Hell, I’ve been accused of “pouring cold water” on self-publishing at the same time I endorse it. Which I’ll agree to, though I pour I think just as much cold water on traditional publishing too because I’d much rather splash you in the face with a shock of ice cubes than gently warm your nethers with hot stones and lure you into a state of false comfort.

So, in the interest of making sure the cold water gets splashed on all of you for all the reasons, let’s take a look at the strengths and weaknesses of the various publishing approaches. This is not an endorsement of any one path but only an endorsement that you should examine all paths and attempt to discover which one suits you and your books THE MOST BESTEST.

Let us begin. (And if I miss stuff, shout it out in comments.)

Traditional Publishing

+1: Money up front! Maybe really good money!

-1: Could be shit money, too!

+1: Gatekeepers ensure that material of relative quality gets through the door.

-1: Gatekeepers are also notoriously risk-averse. (And occasionally: dicks.)

+1: Access to pro-grade editors, cover artists and kick-ass marketing systems.

-1: Sometimes the marketing is left to you, poor author, because fuck you, that’s why.

+1: Likelier access to: film rights, foreign rights, reviews, actual bookshelves

-1: Holy shit, it’s fucking slow!

+1: Entrenched systems have value (i.e. “not building parachute on way out of the plane”)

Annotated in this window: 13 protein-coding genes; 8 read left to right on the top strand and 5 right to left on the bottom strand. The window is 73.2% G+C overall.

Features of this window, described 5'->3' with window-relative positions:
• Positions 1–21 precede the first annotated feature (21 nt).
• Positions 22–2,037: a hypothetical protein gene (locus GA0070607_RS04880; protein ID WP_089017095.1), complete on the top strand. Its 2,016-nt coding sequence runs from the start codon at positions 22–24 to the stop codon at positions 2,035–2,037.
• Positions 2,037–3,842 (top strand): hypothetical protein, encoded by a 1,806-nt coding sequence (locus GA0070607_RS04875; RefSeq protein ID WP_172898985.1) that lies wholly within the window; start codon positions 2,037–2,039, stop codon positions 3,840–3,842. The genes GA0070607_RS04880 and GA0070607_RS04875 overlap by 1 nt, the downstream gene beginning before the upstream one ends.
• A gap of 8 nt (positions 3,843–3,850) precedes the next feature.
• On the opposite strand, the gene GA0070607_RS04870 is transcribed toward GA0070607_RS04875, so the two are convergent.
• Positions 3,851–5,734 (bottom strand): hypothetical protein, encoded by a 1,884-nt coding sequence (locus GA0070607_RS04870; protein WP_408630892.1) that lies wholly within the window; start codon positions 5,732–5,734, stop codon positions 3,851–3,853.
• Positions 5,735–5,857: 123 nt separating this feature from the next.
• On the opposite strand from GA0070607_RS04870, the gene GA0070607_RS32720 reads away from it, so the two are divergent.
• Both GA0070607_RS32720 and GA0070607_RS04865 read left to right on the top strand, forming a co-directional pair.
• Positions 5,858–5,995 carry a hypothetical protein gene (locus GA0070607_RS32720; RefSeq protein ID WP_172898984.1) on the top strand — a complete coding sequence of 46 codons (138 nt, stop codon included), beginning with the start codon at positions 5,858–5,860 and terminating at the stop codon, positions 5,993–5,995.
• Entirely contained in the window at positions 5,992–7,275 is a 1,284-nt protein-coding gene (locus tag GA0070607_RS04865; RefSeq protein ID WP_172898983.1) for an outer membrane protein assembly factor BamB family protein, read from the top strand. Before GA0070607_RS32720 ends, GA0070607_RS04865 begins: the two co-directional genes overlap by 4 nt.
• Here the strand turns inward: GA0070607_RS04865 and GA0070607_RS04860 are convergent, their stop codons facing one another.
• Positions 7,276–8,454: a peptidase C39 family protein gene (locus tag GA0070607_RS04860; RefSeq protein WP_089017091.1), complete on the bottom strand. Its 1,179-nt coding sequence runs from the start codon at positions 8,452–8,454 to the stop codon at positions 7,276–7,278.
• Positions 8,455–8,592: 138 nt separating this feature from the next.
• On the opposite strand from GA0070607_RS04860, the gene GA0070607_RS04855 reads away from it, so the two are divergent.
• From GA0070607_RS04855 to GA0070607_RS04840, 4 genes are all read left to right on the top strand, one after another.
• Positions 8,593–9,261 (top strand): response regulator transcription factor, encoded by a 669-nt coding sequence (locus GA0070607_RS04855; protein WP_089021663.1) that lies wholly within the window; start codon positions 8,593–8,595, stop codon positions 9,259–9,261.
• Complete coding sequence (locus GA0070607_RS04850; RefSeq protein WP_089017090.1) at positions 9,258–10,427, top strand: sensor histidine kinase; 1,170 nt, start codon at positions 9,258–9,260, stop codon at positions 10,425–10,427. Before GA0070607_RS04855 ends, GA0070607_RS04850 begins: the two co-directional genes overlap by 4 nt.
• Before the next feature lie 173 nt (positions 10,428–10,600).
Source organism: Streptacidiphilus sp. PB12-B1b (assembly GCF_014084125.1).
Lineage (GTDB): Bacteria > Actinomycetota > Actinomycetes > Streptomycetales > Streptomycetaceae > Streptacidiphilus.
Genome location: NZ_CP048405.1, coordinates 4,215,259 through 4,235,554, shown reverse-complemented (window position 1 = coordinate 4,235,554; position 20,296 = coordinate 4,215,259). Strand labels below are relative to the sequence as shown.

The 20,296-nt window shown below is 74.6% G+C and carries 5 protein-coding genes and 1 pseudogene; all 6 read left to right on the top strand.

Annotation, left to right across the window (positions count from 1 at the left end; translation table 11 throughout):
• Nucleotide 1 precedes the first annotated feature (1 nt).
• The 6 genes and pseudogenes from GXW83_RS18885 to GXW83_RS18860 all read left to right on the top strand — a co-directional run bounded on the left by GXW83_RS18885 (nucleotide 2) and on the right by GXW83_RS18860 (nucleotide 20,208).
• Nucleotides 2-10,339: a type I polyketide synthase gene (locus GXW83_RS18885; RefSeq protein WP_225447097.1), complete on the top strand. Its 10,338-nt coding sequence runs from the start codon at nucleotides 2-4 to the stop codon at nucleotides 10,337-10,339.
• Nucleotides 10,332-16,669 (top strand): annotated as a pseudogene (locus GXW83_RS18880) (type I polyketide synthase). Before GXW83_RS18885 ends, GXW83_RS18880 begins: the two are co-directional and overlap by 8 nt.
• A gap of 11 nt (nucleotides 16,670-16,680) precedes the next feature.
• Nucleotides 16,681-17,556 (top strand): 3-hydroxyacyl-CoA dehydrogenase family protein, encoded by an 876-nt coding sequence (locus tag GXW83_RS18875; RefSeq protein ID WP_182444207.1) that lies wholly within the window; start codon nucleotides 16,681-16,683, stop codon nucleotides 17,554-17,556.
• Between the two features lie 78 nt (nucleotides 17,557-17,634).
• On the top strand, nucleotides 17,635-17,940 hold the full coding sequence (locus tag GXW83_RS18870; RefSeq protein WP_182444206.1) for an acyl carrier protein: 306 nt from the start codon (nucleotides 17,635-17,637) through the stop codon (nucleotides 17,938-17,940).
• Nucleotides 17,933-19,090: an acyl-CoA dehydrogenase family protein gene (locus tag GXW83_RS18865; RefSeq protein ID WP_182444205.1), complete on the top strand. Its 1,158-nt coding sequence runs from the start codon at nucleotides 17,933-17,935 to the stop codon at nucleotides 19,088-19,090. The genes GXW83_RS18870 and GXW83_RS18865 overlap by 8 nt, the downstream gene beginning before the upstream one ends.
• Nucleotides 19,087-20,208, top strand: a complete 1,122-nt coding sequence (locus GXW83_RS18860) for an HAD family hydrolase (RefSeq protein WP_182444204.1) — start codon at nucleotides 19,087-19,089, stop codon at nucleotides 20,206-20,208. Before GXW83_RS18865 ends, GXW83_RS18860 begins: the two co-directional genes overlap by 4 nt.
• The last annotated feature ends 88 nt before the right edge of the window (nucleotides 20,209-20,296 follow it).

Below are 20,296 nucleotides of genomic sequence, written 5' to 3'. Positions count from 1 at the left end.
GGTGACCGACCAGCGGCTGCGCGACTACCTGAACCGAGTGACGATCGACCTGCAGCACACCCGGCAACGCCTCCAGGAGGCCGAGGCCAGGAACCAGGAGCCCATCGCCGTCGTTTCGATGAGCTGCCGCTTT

-1: System does not respond well to change.

+1: Better discoverability of books published this way, so far.

-1: If your publisher shits the bed, you might be fucked.

-1: If another major bookstore chain shits the bed, you might be fucked.

+1: You will learn a lot about writing/publishing via this path; it will improve you.

+1: You will earn more respect and prestige, if that’s a thing you care about.

-1: Occasionally punishing contract clauses and low-ass royalties. Which leads to:

+1/-1: You need a good agent. Hard to get, but worth it to have.

Self-Publishing

+1: You have a lot of control over how the book exists in the world. Editing, marketing, cover design, e-book design, promo, and on and on.

-1: Money investment up front means more financially risky (may spend money, gain none). Anticipate spending anywhere from $500 to $5000 to get that book “out there.”

+1: Great percentage of the money earned stays with you (~50-70%).

-1: Significantly reduced access to film rights, foreign rights, reviews, bookshelves, etc

+1: Strong self-publishing community full of resources!

-1: Gets a little cultish sometimes, brimming with motivations based on bitter rejection.

+1: Allows you to offer riskier materials in format (short fiction, novellas, serials) or content (edgier work, genre mash-up material, weird stuff) that publishers might not touch.

-1: Some genres don’t do well self-published, yet.

+1: Some genres do fucking gangbusters!

-1: A lot harder than it looks because it means being a publishing company as well as an author.

+1: New options every day (crowdsourcing, crowdfunding, direct sales, etc).

-1: Based overly so in digital; trad-pub is still the strongest way to print.

+1: It’s as fast as you want it to be! (Just click “publish.”)

-1: It’s as fast as your impatient twitchy self wants it to be! (Don’t be so fast to click “publish.”)

+1: You retain all rights to your work!